The Federal Defendants assert that statements in the record by the Bridge Company demonstrate that the Bridge Company's interest in this case is entirely economic. By way of example, the FHWA advances statements by the Bridge Company that the DRIC project bridge will “poach,” “steal,” and “cannibalize” traffic from the Ambassador Bridge. However, the Bridge Company alleges in the complaint that it owns property in Delray where the new bridge is proposed and that the DRIC bridge in Delary will have an adverse impact on air quality and noise in those neighborhoods.
The district court concluded that motives that rest on both economic and environmental concerns do not deprive the Bridge Company of standing under NEPA. Ranchers Cattlemen Action Legal Fund United Stockgrowers of Am. v. USDA, 415 F.3d 1078, 1103 (9th Cir.2005). We agree, and hold that the environmental injuries alleged by the Bridge Company are sufficient to support prudential standing to bring a NEPA claim in this case.
B. Public ownership of DRIC Project does not violate NEPA
The Bridge Company claims that the FHWA violated NEPA because it “pre-committed” to a government-owned bridge without reason or the benefit of public scrutiny, and without analyzing private-sector alternatives having less environmental impact.12 However, public discussion regarding DRIC ownership and governance issues began early in the process with the first round of Public Information Open Houses (PIOH), which were held November 12–14, 2002.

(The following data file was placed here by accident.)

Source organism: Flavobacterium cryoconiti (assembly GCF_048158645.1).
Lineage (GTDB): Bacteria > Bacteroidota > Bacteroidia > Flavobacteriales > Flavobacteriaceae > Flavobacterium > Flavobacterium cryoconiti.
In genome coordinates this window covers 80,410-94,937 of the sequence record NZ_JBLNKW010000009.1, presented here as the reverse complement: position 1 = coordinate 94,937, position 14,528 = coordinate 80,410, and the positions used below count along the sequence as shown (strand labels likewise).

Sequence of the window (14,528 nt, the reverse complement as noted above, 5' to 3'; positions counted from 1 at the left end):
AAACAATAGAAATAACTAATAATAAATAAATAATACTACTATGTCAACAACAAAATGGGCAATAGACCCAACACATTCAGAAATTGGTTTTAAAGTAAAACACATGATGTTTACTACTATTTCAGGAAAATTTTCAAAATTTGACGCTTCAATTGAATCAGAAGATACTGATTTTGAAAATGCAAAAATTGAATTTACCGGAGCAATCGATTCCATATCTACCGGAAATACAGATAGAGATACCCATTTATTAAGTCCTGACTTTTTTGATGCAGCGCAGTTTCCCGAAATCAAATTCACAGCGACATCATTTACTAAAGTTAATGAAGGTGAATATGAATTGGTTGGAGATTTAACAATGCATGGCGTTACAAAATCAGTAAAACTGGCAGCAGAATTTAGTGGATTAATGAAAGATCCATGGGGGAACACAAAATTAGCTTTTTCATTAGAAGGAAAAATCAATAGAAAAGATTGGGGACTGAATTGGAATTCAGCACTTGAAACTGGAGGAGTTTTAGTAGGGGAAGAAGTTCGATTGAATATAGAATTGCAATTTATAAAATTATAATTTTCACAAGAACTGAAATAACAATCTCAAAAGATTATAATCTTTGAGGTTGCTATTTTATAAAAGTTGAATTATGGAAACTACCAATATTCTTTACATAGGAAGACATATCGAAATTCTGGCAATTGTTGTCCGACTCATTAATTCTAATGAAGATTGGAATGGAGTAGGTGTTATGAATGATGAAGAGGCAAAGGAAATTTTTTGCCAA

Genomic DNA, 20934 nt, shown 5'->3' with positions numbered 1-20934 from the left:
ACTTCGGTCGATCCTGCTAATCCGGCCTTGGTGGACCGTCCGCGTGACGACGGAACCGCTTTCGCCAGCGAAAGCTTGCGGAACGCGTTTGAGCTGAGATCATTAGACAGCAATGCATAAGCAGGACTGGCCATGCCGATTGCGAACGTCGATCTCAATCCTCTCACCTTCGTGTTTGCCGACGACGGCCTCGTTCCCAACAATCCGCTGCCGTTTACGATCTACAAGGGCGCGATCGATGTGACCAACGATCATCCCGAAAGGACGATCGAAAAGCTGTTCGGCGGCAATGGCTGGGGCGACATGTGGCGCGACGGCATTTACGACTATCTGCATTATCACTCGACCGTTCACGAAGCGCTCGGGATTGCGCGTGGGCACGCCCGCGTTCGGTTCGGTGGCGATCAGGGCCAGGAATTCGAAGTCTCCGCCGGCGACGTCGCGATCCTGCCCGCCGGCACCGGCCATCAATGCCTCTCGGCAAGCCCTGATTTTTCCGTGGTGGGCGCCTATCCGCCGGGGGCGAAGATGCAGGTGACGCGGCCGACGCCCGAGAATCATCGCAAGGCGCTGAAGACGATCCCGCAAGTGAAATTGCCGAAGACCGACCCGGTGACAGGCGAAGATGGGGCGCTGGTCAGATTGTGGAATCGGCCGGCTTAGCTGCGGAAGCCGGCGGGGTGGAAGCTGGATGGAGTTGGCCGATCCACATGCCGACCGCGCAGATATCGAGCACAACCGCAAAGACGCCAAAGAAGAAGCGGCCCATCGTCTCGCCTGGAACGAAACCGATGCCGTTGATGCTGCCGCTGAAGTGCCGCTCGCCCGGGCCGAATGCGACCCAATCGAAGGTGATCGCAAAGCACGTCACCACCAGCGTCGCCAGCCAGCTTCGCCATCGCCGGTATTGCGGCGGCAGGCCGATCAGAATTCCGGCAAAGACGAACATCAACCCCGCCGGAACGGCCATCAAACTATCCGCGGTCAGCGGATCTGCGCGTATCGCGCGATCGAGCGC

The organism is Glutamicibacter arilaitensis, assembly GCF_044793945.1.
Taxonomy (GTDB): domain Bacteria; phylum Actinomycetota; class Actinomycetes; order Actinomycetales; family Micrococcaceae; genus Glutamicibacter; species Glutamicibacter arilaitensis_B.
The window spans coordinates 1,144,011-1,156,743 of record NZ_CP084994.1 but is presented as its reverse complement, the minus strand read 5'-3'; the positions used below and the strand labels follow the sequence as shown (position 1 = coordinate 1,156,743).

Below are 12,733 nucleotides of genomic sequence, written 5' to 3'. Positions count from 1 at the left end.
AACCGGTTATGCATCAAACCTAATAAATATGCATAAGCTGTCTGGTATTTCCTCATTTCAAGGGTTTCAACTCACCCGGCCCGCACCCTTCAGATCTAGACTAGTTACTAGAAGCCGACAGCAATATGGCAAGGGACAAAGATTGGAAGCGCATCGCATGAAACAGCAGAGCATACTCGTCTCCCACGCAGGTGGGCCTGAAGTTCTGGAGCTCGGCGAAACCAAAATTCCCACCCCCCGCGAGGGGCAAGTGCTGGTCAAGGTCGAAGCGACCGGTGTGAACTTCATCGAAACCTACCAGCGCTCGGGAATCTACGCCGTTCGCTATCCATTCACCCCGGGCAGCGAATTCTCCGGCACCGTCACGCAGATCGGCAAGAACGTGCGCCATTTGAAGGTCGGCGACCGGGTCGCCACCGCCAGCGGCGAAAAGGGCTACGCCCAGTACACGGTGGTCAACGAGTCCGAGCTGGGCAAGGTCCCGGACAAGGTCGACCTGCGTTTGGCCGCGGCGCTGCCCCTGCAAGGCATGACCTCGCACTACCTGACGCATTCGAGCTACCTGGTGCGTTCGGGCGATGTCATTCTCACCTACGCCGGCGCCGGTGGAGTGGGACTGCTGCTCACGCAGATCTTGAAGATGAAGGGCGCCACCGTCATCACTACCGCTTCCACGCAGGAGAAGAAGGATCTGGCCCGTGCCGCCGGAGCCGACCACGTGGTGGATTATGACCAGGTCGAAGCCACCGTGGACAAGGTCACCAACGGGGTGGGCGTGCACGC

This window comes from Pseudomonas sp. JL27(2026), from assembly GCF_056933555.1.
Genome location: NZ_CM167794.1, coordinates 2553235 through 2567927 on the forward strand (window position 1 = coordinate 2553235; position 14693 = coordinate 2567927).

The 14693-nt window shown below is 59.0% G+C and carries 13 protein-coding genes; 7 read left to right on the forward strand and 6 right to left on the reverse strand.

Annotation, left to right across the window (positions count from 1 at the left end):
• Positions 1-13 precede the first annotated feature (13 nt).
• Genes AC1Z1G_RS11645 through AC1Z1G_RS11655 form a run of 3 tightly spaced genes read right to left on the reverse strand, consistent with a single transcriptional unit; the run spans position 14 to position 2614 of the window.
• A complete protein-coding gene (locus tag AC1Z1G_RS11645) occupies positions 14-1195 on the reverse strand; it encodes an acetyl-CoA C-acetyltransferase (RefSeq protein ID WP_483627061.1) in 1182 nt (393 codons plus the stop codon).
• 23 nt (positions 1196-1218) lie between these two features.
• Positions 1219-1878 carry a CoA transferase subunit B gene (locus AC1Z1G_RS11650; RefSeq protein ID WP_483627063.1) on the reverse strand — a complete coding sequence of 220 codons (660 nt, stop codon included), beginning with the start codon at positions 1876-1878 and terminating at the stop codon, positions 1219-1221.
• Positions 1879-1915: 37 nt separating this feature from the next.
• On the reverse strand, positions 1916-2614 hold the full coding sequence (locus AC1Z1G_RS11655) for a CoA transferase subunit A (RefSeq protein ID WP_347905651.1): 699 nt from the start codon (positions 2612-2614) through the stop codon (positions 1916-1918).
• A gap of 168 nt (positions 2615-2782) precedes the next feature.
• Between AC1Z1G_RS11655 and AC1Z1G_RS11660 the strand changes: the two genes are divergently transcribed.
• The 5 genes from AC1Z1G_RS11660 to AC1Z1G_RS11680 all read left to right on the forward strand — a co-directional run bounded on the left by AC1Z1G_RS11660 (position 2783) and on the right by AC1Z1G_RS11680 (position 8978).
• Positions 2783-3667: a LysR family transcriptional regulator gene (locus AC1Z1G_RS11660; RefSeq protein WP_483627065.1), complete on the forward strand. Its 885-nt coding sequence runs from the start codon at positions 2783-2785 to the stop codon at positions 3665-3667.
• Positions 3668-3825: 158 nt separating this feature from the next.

At the PIOH, the findings of preliminary study documents were shared and the public was asked to provide comments on the preliminary findings and any other issues pertaining to the study. Planning/Needs and Feasibility Study Report pp. 7–8; DRIC015452–53. The major issues raised by PIOH attendees are summarized in Table 2 .1 of the Planning/Needs and Feasibility Study Report. One of the comments and concerns raised by PIOH attendees and reflected on the summary table is “opposition to private ownership of existing or new crossings.” The Partnership's response as reflected in Table 2 .1 is: “The responsibility and cost of constructing and operating a new or expanded crossing, whether public, private, or some combination, is an issue that is currently under study by the four governments sponsoring the study.” Planning/Needs and Feasibility Study Report p. 14, DRIC015459.
And indeed it was under study. In the early phases of the DRIC project, the subject of ownership and governance was extensively considered by the Partnership Steering Committee. DRIC ownership and governance issues were a specific agenda item and the subject of two “discussion papers” considered at a DRIC Steering Committee Meeting on November 12, 2003. The two discussion papers concerning governance of the DRIC project were prepared by URS, an engineering company, for the Canadian partners and by the FHWA for the United States partners. These discussion papers identified multiple ownership/governance scenarios, including a privately owned and operated crossing, a publicly owned crossing, and a public-private partnership.13 criteria for the analysis of each governance scenario, including border-related goals and priorities for the United States and Canada, were identified in the discussion papers, along with the pros and cons of each scenario. DRIC–SUPP001684–1696.
As the DRIC project progressed, the DRIC ownership and governance issue remained a subject of consideration. The DEIS was issued on February 15, 2008 and was distributed for review and comment to federal, state and local agencies, and the public.